Death and afterlife, faith and reason
One thing is predictable, that is, old age and dying are guaranteed. The Italian novelist and poet Luigi Pirandello, an awardee of the Nobel Prize in Literature in 1934, wrote, “As soon as one is born, one starts dying.” We can’t push death farther away in time because it gets nearer every day, every hour. And BTW, if there’s no afterlife and everything in us is our physiology, we are reminded that the ashes of the average cremated person weigh five to eight pounds only. That’s it!
One or two persons in three billion will live to be 11o or older and that, after celebrating the 11oth birthday, death is imminent. Death seems to be the all-time equalizer for the great and the not-so-great citizen of this passing world, and the grave, or columbarium, appears to be the fairest of all grounds. No matter how many boards you chair, how nicely uniformed and trained your many servants are, how ginormous your fan club is, and how many bitcoins you invest, your grave will always be the same size as mine. And that fame and wealth are not enough investments to have a good life and a happy death.
Decent people became the opposite of cheerful when successful people and other celebrities decided to end their dear lives. You know the big names: Gen. Angelo Reyes (1945-2011), Teresa Carlson (1963-2001), Robin Williams (1951-2014), Philip Seymour Hoffman (1967-2014), Whitney Houston (1963-2012), Tony Scott (1944-2012), et al. For them, suicide is the quickest method to end suffering and extreme loneliness, believing Homer’s line in Iliad, “Better to flee from death than feel its grip.”
When Hollywood actress Julianne Moore was asked what she would like to hear God say after reaching Heaven, she replied, “Well, I guess you were wrong, I do exist” because, for her, God doesn’t exist. She and others like her insisted there’s no hard evidence of conscious existence after the death of the brain. Daniel Radcliffe of Harry Potter movie series, plus an ocean of humanity and a sea of many good people, do not believe in God, Hell, Heaven, or immortality. Period! For them, it’s hard to imagine Adolf Hitler suffering in Hell or Mother Teresa enjoying eternal life somewhere or somehow. End of discussion!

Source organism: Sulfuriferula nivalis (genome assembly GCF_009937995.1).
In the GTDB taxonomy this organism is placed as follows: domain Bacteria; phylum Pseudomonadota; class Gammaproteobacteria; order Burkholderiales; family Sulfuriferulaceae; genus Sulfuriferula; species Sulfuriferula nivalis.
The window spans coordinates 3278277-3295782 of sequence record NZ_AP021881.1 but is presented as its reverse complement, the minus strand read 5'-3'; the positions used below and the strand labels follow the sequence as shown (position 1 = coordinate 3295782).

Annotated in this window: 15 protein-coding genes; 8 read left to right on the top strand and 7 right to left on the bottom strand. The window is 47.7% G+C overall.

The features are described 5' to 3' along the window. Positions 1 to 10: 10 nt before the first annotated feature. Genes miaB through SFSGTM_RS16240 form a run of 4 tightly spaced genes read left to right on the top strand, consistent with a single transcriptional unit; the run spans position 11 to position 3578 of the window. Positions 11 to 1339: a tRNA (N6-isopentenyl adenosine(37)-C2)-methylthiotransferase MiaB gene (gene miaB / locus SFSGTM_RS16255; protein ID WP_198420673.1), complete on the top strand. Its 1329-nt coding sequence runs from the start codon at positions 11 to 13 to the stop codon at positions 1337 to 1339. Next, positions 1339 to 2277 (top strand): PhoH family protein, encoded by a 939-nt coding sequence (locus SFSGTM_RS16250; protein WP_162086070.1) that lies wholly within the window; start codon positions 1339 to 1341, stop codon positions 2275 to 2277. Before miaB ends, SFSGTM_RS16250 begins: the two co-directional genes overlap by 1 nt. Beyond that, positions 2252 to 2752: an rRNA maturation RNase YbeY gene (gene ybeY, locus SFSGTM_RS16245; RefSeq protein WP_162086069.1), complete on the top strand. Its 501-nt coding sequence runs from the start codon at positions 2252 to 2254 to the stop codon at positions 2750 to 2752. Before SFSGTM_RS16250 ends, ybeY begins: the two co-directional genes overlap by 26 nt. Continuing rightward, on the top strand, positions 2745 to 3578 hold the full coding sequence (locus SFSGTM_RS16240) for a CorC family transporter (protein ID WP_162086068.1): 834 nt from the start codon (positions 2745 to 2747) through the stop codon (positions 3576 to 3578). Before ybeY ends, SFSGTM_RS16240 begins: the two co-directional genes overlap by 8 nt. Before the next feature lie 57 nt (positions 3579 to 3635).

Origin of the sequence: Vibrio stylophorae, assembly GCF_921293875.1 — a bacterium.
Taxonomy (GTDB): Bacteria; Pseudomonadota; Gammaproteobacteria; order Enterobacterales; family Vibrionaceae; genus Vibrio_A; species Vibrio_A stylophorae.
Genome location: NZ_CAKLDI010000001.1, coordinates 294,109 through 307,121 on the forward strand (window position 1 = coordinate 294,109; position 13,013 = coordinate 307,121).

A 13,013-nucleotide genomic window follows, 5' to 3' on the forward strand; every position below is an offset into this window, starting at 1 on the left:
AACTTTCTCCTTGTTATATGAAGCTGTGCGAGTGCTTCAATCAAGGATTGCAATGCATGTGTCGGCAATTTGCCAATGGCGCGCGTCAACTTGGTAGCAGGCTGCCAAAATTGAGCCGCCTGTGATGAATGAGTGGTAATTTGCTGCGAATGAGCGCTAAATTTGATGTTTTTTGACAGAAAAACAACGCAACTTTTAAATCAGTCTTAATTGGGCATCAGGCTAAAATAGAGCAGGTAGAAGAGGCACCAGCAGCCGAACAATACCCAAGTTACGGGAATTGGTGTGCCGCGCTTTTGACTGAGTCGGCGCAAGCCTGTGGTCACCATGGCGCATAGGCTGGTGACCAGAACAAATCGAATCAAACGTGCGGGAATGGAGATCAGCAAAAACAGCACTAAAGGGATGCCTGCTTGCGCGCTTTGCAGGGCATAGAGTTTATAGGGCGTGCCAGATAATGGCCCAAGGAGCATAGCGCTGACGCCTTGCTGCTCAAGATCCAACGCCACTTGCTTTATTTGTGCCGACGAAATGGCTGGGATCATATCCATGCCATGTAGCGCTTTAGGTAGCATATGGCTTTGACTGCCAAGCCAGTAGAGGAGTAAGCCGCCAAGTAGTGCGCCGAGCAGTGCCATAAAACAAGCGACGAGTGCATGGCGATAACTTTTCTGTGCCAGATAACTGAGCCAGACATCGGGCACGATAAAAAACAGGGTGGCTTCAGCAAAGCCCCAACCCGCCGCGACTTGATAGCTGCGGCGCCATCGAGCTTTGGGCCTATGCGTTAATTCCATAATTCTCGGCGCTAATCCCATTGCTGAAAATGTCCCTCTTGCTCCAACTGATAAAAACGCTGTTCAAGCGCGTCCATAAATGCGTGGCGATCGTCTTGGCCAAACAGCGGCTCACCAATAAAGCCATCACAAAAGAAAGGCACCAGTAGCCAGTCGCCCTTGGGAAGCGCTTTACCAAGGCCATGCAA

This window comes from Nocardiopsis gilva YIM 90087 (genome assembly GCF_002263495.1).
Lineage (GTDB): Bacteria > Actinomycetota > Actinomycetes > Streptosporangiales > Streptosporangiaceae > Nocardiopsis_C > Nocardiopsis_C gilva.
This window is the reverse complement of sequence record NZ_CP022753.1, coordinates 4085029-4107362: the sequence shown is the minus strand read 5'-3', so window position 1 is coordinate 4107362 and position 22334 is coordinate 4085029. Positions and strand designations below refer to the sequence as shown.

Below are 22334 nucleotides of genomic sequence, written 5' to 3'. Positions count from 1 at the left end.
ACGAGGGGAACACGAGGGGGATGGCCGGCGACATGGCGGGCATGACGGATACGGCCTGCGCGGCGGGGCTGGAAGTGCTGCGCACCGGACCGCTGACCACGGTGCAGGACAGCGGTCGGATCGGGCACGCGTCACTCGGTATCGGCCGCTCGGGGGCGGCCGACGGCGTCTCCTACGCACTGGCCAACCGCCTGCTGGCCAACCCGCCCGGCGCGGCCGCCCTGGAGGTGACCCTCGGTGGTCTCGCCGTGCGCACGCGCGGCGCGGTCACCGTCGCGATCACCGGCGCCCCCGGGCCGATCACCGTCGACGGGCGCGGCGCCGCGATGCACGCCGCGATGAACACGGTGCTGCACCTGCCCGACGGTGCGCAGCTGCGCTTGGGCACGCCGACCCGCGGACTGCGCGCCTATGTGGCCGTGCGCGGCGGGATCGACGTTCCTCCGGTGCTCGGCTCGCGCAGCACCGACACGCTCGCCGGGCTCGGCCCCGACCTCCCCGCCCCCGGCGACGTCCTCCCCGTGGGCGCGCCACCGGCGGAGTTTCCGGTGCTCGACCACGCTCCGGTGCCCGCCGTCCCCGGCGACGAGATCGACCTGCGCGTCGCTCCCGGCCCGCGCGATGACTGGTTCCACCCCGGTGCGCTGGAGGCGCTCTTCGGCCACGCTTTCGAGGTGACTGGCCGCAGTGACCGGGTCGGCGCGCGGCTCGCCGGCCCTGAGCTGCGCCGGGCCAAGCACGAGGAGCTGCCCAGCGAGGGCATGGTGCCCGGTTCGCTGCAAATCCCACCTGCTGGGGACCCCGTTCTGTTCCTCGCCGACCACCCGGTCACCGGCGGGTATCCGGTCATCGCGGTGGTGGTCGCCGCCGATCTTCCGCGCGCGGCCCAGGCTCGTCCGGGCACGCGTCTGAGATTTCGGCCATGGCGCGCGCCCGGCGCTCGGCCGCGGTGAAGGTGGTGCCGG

The Abrahamic religions are different. Christians, Jews and Muslims believe by faith, meaning we trust what has been revealed to us and we rely on what our religion teaches about Heaven, Hell (and Purgatory). The Jewish practice of praying for the dead or Qaddish is found in the Old Testament (2 Maccabees 12:46). Every year, President Duterte visits the graves of his parents at the Roman Catholic Cemetery in Davao City, sits in one corner, and talks to them, sometimes in tears. A billion Christians do this at this time of the year. Like Filipino Christians, Muslims keep a tradition of praying for the dead on the 40th day.
We believe even without seeing any hard evidence. The non-Christians, the agnostics, and the atheists, can they reach the knowledge of God by using the light of the human reason? Yes, definitely! However, the utility of human reason alone is not enough, hence it’s necessary that we are also taught by Divine Revelation because those truths about God, such as human reason could know, would only be known by a few brilliant persons and normally with some mixture of human errors.
We know Heaven and its promises, mainly seeing God face to face, through Divine Revelation — when “the Word was made flesh” (John 1:14), when the invisible God became visible and dwelt amongst us. Because God the Father revealed Himself through His Son, Jesus is both the Gospel Message and its Messenger. When He said to a repentant thief: “Today, you shall be with me in Paradise” (Luke 23:43), we believe His promise. After His Ascension into heaven, this Divine Revelation is deposited in the Sacred Scriptures, passed on through Sacred Tradition, and safeguarded by Sacred Magisterium of the Catholic Church.
Can we, who lost a loved one, say: My dearest, you are always loved, never forgotten, forever missed… BTW, are you there?
Jose Mario Bautista Maximiano (facebook.com/josemario.maximiano) is the author of THE BEGINNING AND THE END: A Theology of the Human Person (Claretian, 2016) and 24 PLUS CONTEMPORARY PEOPLE: God Writing Straight with Twists and Turns (Claretian, 2019).